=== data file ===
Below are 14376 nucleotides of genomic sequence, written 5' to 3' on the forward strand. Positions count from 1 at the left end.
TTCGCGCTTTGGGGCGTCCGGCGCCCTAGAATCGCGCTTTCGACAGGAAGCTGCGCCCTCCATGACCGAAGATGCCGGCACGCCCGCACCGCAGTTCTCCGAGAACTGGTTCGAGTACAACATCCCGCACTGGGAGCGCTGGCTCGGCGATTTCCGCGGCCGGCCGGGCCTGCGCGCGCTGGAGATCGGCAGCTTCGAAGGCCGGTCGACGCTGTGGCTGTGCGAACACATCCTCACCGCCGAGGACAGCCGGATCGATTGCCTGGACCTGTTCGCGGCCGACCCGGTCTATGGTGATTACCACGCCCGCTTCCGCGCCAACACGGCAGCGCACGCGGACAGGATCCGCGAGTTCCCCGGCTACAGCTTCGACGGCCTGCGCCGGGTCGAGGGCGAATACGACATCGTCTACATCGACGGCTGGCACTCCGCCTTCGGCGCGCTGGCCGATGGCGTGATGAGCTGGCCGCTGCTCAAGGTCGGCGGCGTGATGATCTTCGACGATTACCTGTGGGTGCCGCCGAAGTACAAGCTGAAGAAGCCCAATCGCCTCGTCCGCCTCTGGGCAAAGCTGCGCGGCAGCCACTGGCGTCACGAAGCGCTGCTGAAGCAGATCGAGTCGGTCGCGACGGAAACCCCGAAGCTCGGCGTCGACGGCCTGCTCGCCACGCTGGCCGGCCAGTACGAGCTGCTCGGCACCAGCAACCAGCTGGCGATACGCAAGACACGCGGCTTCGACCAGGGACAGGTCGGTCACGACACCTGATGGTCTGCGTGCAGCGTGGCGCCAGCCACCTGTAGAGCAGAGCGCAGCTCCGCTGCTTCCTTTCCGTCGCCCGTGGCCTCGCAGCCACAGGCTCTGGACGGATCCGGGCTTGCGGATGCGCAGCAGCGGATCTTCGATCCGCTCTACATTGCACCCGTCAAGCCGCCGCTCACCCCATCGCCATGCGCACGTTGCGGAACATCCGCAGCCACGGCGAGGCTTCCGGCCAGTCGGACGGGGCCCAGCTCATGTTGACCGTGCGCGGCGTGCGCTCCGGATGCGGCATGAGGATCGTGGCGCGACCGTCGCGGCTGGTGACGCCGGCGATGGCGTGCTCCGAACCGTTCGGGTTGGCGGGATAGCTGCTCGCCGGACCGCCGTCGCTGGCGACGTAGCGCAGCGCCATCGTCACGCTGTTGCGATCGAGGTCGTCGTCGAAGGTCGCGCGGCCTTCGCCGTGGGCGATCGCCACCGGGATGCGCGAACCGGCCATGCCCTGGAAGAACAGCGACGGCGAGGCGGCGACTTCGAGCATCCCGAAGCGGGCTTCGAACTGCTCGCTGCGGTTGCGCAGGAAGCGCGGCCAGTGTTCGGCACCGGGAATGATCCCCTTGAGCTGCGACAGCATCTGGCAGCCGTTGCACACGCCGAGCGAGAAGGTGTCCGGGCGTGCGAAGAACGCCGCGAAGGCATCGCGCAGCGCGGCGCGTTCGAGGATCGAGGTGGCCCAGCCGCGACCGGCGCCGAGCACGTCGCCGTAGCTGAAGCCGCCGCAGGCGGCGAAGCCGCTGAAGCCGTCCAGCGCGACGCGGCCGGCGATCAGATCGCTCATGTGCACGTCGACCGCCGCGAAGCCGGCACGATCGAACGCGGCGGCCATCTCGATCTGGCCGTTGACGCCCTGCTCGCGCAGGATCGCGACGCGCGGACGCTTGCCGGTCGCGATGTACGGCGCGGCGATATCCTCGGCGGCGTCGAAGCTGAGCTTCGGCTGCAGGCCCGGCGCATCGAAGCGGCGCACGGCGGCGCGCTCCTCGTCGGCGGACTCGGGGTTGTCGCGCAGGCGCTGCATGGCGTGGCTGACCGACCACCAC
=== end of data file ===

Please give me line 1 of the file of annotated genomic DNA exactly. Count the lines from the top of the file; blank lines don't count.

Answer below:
Below are 14376 nucleotides of genomic sequence, written 5' to 3' on the forward strand. Positions count from 1 at the left end.